The Recipe Distiller app supports a background sync operation with the server that causes havoc with the above approach. It is possible for a NSManagedObject to be deleted as part of the background sync while a details controller view is being displayed to the user (note that the actual manipulation of the NSManagedObject is happening on the UI thread so there is no issue of trying to use the NSManagedObjectContext from multiple threads going on here). Once the NSManagedObject is deleted from the context, it is automatically faulted out but cannot be deleted because the details controller is still hanging onto it. Now, when the controller attempts to read values from the managed object to display in the view, a fault cannot be fulfilled error will occur.

To workaround this, I ended up having the details controller store a reference to the NSManagedObjectID of the managed object along with any other non-managed object fields that it needs to display. Then, when the user attempts to save any changes, the object ID is used to lookup the managed object. If the object still exists, any changes made on the details view are set into the managed object and saved, otherwise, the details controller is simply popped off the navigation stack.

Programmatically adding Mobile Safari bookmarklets

Can’t do it.

Recipe Distiller relies on integrating itself into the browser to allow users to capture recipes on a web page being viewed. Android makes it easy to do this by registering an intent filter in your application manifest. Unfortunately, it is hugely painful to do this on iOS devices and relies on a lot of manual steps from the user and I’m positive that this is going to be a dealbreaker for a lot of users. I’m pretty sure there is no better way to do this as of right now (iOS 4.3). Other apps that behave similarly to Recipe Distiller like Instapaper also have this same issue.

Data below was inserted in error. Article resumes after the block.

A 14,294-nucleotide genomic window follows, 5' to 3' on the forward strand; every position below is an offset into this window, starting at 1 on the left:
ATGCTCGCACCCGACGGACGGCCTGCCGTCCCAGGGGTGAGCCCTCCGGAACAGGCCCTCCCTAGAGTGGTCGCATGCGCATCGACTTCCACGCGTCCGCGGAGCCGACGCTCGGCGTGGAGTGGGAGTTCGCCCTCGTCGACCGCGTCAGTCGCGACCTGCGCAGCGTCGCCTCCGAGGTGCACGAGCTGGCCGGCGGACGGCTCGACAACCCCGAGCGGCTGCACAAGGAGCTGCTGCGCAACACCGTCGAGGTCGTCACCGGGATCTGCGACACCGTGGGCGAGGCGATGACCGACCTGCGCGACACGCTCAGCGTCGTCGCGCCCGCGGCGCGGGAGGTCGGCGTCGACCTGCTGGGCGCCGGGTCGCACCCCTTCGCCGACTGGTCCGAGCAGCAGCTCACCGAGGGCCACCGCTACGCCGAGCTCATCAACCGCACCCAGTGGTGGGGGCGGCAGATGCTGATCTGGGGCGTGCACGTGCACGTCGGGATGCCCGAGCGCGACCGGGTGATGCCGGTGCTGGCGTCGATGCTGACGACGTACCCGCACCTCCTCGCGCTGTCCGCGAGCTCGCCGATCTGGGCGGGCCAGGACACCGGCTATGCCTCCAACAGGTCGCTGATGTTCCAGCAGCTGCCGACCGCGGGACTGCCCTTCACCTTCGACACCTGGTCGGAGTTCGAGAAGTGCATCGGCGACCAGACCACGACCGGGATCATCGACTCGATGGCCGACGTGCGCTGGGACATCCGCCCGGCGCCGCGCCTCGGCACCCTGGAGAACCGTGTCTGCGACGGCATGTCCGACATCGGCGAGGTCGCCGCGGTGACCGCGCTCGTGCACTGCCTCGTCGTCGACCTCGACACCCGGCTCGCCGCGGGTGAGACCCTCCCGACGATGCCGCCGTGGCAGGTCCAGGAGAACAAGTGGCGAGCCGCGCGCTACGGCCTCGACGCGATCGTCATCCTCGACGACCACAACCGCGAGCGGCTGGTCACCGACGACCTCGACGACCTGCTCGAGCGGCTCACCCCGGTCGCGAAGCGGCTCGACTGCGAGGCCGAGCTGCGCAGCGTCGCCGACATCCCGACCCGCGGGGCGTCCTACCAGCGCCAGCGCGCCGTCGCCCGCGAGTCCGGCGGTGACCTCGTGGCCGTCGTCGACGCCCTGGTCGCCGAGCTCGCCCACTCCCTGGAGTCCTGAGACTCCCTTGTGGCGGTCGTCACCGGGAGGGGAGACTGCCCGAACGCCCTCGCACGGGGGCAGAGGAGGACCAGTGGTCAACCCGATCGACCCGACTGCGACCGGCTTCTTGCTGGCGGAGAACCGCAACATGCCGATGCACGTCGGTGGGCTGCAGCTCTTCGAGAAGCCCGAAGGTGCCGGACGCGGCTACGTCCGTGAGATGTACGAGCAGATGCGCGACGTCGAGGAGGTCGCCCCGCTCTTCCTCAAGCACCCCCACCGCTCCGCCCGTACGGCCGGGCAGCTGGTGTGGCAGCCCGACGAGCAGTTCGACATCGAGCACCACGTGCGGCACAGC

In an ideal world, every recipe site owner would add a “Save Recipe” link to their recipes. This would be very similar to the Reddit, Facebook Like, Digg, et. al buttons that litter then web. I doubt that the big sites would be willing to do this as they want to lock users into their own grocery list and recipe management toolsets but I can see Recipe Distiller being a nice value add for blog writers that don’t have the time or wherewithal to build this stuff on their own. Getting the long, long tail of bloggers to buy in is for Part 2 of Recipe Distiller World Domination.

Inability to reuse app names in itunes Connect

My typical click first and ask questions later approach really screwed me up here. In my impatience, I entered the incorrect Bundle ID when I created the application in iTunes Connect so the app validation was failing in XCode. I figured I’d be able to just delete the app I had created and recreate it. I’m an idiot for not heeding the warning message which appeared when I selected Delete App but I incorrectly assumed that I’d be able to reuse an app name if it had never been given an associated binary or made available in the app store. Imagine my horror once I stumbled this Stack Overflow post telling me I was out of luck. I also learned that iTunes Connect will also consider app names that differ only by casing or whitespace as being the same. Sad panda.

Anyhow, I have to admit that all in all, it was a semi-enjoyable ride dabbling with the iOS SDK. The out-of-the-box UI controls and animations are much more polished-looking than the Android equivalents. I found the syntax rather inelegant-looking and the old school split of header and implementation files meant that I found myself constantly copy/pasting between (it is somewhat frightening how many different things you need to change . Recipe Distiller, err “Recipe Distiller for iPhone”, was submitted for review last night and I’m hoping to have it available on the App Store soon.